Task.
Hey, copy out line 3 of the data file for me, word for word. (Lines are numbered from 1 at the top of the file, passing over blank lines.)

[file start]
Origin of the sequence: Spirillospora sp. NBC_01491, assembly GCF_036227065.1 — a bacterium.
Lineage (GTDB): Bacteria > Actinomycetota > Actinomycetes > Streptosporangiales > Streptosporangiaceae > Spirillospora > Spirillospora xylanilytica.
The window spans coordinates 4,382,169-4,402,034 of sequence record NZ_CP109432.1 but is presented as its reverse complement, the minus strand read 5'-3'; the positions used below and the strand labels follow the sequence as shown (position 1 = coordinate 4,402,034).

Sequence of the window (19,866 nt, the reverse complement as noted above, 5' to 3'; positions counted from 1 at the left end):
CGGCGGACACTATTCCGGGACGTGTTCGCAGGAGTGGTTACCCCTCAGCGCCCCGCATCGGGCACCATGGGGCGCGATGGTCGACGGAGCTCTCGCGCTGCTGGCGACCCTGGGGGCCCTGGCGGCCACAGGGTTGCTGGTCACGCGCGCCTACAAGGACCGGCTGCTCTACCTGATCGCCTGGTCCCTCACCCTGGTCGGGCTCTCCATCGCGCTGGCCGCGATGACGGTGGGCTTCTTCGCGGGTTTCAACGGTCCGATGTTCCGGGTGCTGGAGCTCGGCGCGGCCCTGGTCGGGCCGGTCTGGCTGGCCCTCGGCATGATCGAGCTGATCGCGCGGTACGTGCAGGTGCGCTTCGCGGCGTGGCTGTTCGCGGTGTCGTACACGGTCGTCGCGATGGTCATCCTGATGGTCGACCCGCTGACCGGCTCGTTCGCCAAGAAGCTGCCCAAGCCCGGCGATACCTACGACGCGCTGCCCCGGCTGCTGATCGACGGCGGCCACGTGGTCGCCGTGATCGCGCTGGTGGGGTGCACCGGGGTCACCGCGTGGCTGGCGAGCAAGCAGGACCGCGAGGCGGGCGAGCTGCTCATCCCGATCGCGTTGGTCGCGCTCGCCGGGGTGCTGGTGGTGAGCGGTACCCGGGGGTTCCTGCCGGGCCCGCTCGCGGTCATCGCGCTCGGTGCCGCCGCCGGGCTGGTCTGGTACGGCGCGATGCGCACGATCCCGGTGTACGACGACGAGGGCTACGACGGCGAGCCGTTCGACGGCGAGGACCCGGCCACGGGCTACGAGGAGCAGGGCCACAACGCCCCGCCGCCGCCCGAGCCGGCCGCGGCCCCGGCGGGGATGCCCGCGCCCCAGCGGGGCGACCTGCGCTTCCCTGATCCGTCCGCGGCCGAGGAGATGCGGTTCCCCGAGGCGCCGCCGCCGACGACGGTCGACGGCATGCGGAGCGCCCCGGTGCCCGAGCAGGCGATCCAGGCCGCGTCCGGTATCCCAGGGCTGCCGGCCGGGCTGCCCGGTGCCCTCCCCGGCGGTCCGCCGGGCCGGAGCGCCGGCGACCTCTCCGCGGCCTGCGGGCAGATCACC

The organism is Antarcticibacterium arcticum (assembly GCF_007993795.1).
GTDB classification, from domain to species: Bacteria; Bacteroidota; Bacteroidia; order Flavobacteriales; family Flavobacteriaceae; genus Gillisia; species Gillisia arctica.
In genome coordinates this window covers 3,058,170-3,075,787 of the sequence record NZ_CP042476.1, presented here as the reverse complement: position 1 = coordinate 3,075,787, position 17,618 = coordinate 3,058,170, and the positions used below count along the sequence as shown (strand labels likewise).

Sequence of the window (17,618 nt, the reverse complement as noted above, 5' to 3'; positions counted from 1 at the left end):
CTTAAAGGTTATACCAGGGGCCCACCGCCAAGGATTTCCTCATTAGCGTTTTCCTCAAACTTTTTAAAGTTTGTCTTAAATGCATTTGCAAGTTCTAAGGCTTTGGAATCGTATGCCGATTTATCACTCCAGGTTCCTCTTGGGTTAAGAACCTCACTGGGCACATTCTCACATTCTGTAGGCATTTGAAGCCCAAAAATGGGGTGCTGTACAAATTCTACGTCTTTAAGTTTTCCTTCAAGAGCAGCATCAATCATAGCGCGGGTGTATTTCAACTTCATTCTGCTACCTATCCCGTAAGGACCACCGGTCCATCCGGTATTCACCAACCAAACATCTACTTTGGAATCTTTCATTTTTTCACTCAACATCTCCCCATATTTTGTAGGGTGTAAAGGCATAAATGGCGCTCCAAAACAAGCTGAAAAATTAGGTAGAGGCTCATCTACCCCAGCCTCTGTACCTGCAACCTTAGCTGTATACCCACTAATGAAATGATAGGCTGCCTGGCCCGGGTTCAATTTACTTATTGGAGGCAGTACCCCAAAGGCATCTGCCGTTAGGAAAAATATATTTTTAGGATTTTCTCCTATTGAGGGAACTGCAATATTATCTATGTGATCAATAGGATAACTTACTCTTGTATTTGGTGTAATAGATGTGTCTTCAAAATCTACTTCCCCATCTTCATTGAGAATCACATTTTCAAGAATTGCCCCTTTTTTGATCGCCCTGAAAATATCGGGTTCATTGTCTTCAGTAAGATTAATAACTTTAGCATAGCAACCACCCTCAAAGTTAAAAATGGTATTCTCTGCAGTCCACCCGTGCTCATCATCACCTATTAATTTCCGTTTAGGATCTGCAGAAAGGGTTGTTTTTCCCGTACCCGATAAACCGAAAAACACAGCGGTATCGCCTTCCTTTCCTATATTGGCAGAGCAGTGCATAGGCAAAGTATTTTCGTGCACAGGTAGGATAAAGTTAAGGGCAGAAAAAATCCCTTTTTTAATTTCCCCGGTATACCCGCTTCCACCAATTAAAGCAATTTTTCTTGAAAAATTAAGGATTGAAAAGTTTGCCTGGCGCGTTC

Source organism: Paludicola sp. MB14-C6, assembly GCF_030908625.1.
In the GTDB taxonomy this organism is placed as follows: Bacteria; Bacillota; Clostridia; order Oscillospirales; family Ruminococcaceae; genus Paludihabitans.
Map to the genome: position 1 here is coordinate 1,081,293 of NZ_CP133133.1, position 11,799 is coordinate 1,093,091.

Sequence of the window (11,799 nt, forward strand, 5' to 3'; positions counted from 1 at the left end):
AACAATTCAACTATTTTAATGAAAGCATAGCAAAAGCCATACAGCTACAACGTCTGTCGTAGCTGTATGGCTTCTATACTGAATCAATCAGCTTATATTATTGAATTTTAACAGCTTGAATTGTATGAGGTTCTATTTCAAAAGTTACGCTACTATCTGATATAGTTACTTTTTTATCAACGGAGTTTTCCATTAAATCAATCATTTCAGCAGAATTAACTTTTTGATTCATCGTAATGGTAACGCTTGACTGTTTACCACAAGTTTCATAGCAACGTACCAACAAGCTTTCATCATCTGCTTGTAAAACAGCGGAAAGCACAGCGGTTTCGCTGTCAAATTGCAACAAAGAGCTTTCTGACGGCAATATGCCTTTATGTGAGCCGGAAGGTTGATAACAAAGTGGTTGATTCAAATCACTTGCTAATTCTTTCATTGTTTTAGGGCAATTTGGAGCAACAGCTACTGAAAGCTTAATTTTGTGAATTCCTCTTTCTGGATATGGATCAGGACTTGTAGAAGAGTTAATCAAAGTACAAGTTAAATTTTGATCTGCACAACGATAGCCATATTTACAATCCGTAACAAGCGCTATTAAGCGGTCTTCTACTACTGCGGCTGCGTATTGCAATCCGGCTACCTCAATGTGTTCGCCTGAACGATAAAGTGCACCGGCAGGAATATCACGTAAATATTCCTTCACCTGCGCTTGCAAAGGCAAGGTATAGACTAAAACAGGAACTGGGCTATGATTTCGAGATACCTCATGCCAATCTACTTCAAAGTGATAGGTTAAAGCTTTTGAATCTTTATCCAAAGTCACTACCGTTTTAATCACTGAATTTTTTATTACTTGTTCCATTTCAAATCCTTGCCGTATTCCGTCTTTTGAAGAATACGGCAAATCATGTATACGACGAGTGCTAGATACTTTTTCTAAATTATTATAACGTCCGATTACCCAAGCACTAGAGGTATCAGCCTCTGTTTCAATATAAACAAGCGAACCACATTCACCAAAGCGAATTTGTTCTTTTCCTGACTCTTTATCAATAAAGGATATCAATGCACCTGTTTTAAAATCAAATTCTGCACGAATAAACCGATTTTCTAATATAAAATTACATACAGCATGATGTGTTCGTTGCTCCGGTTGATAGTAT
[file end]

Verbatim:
The window spans coordinates 4,382,169-4,402,034 of sequence record NZ_CP109432.1 but is presented as its reverse complement, the minus strand read 5'-3'; the positions used below and the strand labels follow the sequence as shown (position 1 = coordinate 4,402,034).